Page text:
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Newbie slow cook rib question!

Hi everyone-

I got my large Egg back in May and have been learning a lot from reading posts here- thanks for that!

So far, I've had some really good success, but I've been just cooking for two - me n' the wife... Something grabbed hold of me and made me offer up my house for a work BBQ, so that's all about to change.

Monday, I've got about 10-15 folks coming over and I was going to do some slow cooked pork ribs.  I've made these a couple of times for 2, and they came out great... but I'm a little concerned about upping the ante, and want to make sure I have the best chance of success possible.  I'm wondering if my so-far, tried-and-true method will work here or if I'll need to adjust for the larger quantity of ribs I'm going to be doing?

Here's what I've done for just two racks of ribs: Egg set to around 225-250, indirect with plate setter legs up, pan with water and apple cider vinegar under rack to catch drippings and retain moisture. Some apple wood chips for smoke, and cook time - about 10-11 hours.  I've gone with the "close the dome, watch the temperature, and just let it cook" approach, no foil, no BBQ sauce (just dry rub).  They've been awesome so far, and I'm hoping to repeat that for my co-workers. Gulp...

I picked up a tier rack yesterday, so I have the hardware I need to do about 12 racks now, which should be enough for the group I have coming over.  My current plan is to get up a little early, light the egg around 5:30 AM, put the ribs on around 7, go to work, come check 'em mid day, and hopefully be ready to eat around 6 or so.  

What do y'all think?  Do I need to allot more time for the cook or increase my temp to compensate for the additional quantity? 

Thanks in advance for any advice! I'll post some pics and let you know how it turns out!

Theron

Comments

  • Whoops, not 10-11 hours... probably more like 6-7... jeez. :) 
  • Ragtop99Ragtop99 Posts: 1,271
    edited September 2013
    You don't need to increase the temp.  The egg may need a slightly bigger opening to recover and maintain the temp since there is more food, but the temp is fine.  But if you are doing 6 - 7 hours, then I would probably not even worry about that.

    Ribs on the upper tier rack may cook faster since it is higher in the dome.

    7 hours at 250 is longer than I do, but if you hit 225* that may be just fine.
    Cooking on an XL and Medium in Bethesda, MD.
  • Thanks, Ragtop99- good info on the top rack cooking faster, I didn't know that.  Makes sense though- heat rising etc. 

    Yeah, I think I'll probably stick as close to 225 as I can, good call!  

    Theron
  • Decided to go with a two pronged approach for tonight... starting a brisket now, it'll end up with about 10 hours of cooking time or so. I'll come back home around noon and add the ribs to a second tier, they'll get about 5 hours in before I get home after work, then I can check 'em and see how they're doing. 

    Here's the brisket in the before state...

    Theron
    Brisket before 916.jpg
    1632 x 1224 - 707K
  • R3KR3K Posts: 50
    please post the results of the "two pronged" approach.  I've never done two different types of meat like that before.  Since the density of the different meats isn't the same, I'd think that the cooking temps would need to be different, or the cooking times would be drastically different.  If you're successful, I may try this in the future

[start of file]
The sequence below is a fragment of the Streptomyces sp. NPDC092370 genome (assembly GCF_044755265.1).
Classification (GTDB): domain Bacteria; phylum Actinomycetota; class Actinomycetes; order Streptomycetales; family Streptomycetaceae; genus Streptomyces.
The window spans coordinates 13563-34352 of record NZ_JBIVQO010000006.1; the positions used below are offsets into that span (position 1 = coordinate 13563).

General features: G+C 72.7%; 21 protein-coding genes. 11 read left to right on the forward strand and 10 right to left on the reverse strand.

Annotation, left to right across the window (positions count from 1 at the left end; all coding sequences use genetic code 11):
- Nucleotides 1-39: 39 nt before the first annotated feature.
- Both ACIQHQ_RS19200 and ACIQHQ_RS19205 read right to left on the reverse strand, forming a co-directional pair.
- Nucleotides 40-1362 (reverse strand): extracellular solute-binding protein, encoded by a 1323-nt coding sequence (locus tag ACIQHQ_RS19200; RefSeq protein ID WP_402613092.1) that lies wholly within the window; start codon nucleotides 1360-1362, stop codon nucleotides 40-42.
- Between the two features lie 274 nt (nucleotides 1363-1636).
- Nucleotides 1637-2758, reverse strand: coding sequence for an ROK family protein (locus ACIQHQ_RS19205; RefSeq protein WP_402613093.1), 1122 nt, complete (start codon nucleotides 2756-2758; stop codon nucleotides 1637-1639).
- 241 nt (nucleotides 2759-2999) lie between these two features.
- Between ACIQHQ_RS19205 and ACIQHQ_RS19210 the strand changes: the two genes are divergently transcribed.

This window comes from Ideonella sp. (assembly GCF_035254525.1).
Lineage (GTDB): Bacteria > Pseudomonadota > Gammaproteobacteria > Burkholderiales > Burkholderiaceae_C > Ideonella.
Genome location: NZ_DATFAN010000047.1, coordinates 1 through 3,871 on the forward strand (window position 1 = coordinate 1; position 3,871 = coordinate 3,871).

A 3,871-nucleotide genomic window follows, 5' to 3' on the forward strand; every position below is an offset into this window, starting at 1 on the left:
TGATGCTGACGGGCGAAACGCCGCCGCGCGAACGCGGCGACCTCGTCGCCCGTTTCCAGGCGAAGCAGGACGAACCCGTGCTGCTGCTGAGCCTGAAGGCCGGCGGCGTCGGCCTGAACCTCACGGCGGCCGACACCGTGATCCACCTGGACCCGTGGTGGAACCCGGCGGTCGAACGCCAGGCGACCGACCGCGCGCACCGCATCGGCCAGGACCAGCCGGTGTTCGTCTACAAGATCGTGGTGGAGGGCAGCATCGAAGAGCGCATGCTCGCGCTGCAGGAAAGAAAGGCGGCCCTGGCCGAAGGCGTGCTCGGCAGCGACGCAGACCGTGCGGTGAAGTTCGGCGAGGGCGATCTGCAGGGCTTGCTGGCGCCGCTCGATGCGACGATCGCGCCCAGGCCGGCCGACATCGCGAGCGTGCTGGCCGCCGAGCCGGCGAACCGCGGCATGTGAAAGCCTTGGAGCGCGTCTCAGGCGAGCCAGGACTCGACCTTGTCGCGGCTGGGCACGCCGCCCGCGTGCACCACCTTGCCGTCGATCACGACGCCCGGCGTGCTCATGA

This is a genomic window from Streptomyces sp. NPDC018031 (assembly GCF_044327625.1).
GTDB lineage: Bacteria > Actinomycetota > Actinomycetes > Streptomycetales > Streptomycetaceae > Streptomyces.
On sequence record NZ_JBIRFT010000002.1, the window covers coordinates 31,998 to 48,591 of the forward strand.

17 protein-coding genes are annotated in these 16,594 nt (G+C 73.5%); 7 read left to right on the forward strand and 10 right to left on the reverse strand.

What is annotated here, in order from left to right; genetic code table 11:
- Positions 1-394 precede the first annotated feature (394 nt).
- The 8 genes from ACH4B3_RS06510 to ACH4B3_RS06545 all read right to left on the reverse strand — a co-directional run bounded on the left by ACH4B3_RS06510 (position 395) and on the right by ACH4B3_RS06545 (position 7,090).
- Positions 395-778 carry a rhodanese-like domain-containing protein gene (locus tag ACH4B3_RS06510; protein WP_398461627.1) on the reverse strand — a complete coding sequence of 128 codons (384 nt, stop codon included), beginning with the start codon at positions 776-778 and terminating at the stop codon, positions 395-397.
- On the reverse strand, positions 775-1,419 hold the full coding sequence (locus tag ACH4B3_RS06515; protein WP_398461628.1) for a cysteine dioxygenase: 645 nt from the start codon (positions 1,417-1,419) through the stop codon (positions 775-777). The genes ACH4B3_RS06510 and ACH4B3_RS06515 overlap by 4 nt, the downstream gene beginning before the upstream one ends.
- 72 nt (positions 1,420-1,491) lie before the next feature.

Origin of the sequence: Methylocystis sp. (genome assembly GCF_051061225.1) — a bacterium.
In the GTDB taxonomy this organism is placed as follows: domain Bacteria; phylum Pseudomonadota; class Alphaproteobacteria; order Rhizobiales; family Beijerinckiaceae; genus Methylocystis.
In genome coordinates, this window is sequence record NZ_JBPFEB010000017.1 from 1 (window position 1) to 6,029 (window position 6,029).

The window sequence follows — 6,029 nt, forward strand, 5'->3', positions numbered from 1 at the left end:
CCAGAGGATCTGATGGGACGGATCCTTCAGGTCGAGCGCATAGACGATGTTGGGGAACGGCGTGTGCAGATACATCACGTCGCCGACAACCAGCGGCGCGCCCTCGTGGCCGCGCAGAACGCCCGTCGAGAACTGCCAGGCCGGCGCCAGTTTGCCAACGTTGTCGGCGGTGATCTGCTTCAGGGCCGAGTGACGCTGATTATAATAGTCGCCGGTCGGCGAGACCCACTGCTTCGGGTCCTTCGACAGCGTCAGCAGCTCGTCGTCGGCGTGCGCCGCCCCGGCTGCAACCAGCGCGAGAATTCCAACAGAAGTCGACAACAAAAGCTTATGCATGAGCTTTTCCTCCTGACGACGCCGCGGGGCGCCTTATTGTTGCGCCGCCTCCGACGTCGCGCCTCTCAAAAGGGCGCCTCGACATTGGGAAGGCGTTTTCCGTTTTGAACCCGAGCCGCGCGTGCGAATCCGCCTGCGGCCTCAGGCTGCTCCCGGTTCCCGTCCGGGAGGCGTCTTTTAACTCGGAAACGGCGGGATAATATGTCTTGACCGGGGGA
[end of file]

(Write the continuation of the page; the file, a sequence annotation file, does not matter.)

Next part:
• Will do!

    I've done both brisket and ribs at the same temperature, just not simultaneously before.  The way I've got it planned out, the brisket will be on for about double the time as the ribs, so hopefully it'll pan out... otherwise my guests tonight are eating cornbread, potato salad and beans. LOL!  :) 
  • I have cooked from 1 slab up to about 60 slabs of ribs at the same time. (of course not 60 on the egg).  I do the exact same thing either way.  I do the same prep, and the same methods.  Just make sure that there is a little space between each slab so that air can flow between them.  There shouldn't be any increased cooking time now matter how many slabs you have on there.

    Just do what you are used to and comfortable with.  You will do great.
    Large BGE

    Decatur, AL
  • Thanks, GreenhawK!  Appreciate it! 

    Just entered phase 2 - might need to get a little more space between the slabs, but we're moving along... Pic below-  

    I'll let y'all know how it turns out in a few hours!

    Theron
    Stage 2.jpg
    1632 x 1224 - 736K
    Stage 2.jpg
    1632 x 1224 - 736K
  • That looks good.  The one in the middle that is folded over is the only one that I see that may be touching to much.  It is ok if they are touching in a couple of spots.
    Large BGE

    Decatur, AL
  • Nice job man!  Lot of pressure and came through like a champ.  Did yourself and the Egg proud!

    LBGE

    Cedar table w/granite top

    Ceramic Grillworks two-tier swing rack

    Perpetual cooler of ice-cold beer

  • EggcelsiorEggcelsior Posts: 9,784
    Looks great. As long as guests are pleased, you did well. We are our own worst critics.
  • Amen to that, we are definitely our own worst critics! :)

    Thanks for all the kind words! I'm definitely a lot more comfortable cooking for a large group now. It'll be easier next time (and word has spread at work, so I know there will have to be a next time now for all those who didn't make it LOL)
  • 3-2-1 method at about 250-275 never fails
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